LILLEY: Trudeau Liberals drag feet on supplier accused of using forced labour

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You can add forced labour to the list of issues Justin Trudeau talks a good game about but fails to actually act on.

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Turns out that a major supplier of medical gloves for the Canadian market during the pandemic is accused of using forced labour and the Trudeau government is dragging its feet.

Like on his claims on reconciliation, being a feminist, and more, Trudeau says the right words but doesn’t act.

Supermax Healthcare Canada, a Montreal-area subsidiary of a Malaysian-based glove maker, has received contracts in excess of $220 million during the pandemic, according to federal records. Their deliveries are now on hold, but the company has not been banned from the federal supply list.

Meanwhile, the Americans have banned Supermax and the British started their own investigation. U.S. Customs and Border Protection (CBP) officials found that the company engaged in a number of practices seen as indicators of forced labour, including retention of identity documents, withholding of wages, abusive working and living conditions, and excessive overtime

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“With 10 of the 11 forced labour indicators identified during the course of our investigation, CBP has ample evidence to conclude that Supermax Corporation Bhd. and its subsidiaries produce gloves in violation of U.S. trade law,” said CBP Office of Trade Executive Assistant Commissioner AnnMarie R. Highsmith. “Until Supermax and its subsidiaries can prove their manufacturing processes are free of forced labour, their goods are not welcome here.”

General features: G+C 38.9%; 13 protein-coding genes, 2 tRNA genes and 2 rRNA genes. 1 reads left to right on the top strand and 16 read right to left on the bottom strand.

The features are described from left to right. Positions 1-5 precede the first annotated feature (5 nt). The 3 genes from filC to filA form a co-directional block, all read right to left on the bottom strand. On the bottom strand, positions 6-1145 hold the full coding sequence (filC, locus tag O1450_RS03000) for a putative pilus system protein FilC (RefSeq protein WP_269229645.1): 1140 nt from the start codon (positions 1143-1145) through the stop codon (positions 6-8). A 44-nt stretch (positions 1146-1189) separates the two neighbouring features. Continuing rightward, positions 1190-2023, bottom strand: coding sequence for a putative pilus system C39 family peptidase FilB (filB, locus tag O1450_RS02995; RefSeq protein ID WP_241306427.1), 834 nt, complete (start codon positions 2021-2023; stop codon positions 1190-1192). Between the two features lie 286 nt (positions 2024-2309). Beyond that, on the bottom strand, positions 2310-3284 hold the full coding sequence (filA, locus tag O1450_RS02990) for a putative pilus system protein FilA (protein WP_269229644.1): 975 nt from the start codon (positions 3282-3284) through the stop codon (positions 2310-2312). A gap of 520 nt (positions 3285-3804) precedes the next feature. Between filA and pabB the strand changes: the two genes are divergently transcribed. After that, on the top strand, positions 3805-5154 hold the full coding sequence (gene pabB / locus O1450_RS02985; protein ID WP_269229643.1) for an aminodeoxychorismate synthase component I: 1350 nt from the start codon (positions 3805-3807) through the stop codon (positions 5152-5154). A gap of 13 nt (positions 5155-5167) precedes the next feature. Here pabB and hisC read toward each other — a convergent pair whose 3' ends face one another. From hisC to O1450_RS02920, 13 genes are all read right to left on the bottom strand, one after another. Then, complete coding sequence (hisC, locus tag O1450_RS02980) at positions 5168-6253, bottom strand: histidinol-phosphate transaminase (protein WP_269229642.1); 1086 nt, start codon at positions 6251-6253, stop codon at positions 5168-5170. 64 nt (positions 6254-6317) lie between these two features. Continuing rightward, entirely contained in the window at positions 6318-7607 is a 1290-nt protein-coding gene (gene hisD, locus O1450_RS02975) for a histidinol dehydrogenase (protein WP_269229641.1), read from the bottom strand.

Company officials announced in October that they hired what they called an independent firm to conduct an investigation with results delivered by mid-November. It’s unclear whether Supermax has finished the report or submitted it to the government.

Requests on the status of the report were sent to representatives of the company and the office of Public Works and Procurement Minister Filomena Tassi early Monday morning. Neither side had responded to questions about the report by 6 p.m. Monday.

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“We hope to have a response for you by end of day Tuesday,” a bureaucrat in Tassi’s department emailed.

The questions were simple: Did they have the report from Supermax, was the company still a supplier to the government, and would the report be made public? It shouldn’t take two days to answer those questions unless the government is trying to hide something here.

Meanwhile, in new mandate letters issued to cabinet ministers last week, Trudeau specifically asked Tassi to work on eradicating forced labour.

“To ensure that a whole-of-government approach is taken, support the Minister of Labour in introducing legislation to eradicate forced labour from Canadian supply chains and ensure Canadian businesses operating abroad do not contribute to human rights abuses,” Trudeau’s letter to Tassi read.

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What we are talking about here is a form of modern-day slavery. Governments and companies around the world are having to deal with questions about such practices in their supply chains.

The problem isn’t that the Trudeau government signed a contract with a company now accused of using forced labour; everyone was scrambling to get any and all forms of PPE early in the pandemic and usual due diligence wasn’t performed.

What is a problem, though, is that it’s that once made aware of the problem, the government’s response has been weak at best.

The Americans have declared ample evidence of forced labour practices as determined by the UN’s International Labour Organization and banned the importation of the company’s products. The British have launched their own investigation into allegations of abuse.

The Trudeau government has issued a statement saying it awaits a report from the company, and that it has sought assurances. That doesn’t seem to match the rhetoric from Trudeau on this issue, but then again, that has become par for the course.

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